[0085] As noted above, the first microstructures described herein may in some embodiments be embossed or otherwise embedded in a first surface (or side) of a light control film. In embodiments where such first microstructures are in the form of pyramids (or, more particularly, inverse pyramids), such pyramids may have a roof 409 as shown in FIGs. 4B and 4C. It should be understood that the roof 409 need not be a solid roof, i.e., a roof in which the area between its constituent segments is filled in with a material. Rather, in some embodiments, the roof 409 may be defined by its constituent segments, wherein the area between the constituent segments remains unfilled. Such a structure may be particularly useful the where first microstructures are in the form of depressions in the first side 201 of the light control film 400, wherein the depressions have an inverse pyramidal or other shape.

[0086] As further shown in FIG. 4C, each first microstructure in the plurality of first microstructures 401 may have a depth Z, wherein the depth Z may be any suitable dimension. For example, in some embodiments, the depth Z may range from greater than 0 to about 250 microns, from about 1 to about 150 microns, from about 1 to about 100 microns, from about 1 to about 65 microns, from about 1 to about 50 microns, or from about 1 to about 25 microns. Of course such ranges are for the sake of example only, and other depths may be used and are envisioned by the present disclosure. In some embodiments, the depth Z ranges from about 40 to about 70 microns, such as about 65 microns. Alternatively or additionally, in some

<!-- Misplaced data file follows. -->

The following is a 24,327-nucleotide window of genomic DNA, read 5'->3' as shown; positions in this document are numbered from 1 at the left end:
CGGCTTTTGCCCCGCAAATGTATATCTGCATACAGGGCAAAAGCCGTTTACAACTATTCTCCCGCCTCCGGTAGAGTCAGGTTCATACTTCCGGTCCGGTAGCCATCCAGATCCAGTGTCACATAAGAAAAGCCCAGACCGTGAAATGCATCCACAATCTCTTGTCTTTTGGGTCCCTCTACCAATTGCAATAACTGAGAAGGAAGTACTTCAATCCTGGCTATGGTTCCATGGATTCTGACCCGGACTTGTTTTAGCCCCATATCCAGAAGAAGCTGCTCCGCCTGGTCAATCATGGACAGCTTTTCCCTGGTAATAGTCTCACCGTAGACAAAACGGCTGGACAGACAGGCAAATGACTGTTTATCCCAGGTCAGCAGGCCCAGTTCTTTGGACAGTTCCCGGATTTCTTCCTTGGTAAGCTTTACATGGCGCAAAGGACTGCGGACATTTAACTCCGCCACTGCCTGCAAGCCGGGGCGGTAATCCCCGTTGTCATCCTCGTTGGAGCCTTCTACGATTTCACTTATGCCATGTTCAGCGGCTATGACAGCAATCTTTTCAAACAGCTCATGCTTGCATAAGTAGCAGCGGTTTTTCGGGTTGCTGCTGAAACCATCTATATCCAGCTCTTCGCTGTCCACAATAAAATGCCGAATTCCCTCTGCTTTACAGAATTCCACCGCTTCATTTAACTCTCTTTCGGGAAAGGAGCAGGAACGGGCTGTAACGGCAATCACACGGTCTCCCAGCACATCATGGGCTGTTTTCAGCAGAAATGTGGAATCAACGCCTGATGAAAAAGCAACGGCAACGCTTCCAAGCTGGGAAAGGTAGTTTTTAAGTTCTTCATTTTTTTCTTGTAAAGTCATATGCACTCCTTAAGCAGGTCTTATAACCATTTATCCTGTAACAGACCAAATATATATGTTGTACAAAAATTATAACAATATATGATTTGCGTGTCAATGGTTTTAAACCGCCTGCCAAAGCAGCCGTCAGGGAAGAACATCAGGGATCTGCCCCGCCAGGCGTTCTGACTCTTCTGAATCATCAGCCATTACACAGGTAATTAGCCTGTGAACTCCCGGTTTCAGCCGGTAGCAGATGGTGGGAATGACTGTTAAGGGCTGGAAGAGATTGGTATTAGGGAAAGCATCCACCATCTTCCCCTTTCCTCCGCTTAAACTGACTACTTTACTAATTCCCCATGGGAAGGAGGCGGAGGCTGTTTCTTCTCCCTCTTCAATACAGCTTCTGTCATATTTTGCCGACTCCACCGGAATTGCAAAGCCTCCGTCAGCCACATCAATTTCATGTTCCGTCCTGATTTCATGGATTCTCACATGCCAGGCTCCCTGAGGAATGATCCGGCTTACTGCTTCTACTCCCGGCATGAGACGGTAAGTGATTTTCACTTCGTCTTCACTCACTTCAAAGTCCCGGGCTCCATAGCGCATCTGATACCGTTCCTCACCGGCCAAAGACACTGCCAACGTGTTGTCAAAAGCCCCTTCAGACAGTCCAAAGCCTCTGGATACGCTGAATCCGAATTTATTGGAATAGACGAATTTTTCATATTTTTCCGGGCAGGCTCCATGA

embodiments, the depth Z may be calculated based on sidewall angles βι-β4, the length X, and the width Y, such that the pyramid shape is not truncated (e.g., is not in the form of a frustum).

[0087] As best shown in FIG. 4B, the geometry of the roof 409 may be defined by corner angles ai- (¾, which in some embodiments are the same, and in some embodiments are different from one another. In FIG. 4B, the corner angles ai- <¾ are each 90 degrees, such that the roof 409 has a square or rectangular shape. Of course the corner angles (¾. a4 need not be the same, and may be adjusted to any desired value so as to correspondingly change the shape of the roof 409. In this regard, the corner angles ai- <¾ may each range from greater than 0 to less than 180 degrees, such as from greater than or equal to about 10 degrees to less than or equal to about 165 degrees, greater than or equal to about 45 degrees to less than or equal to about 135 degrees, or from greater than or equal to about 70 degrees to less than or equal to about 120 degrees. As best shown in FIG. 4C, the geometry of each first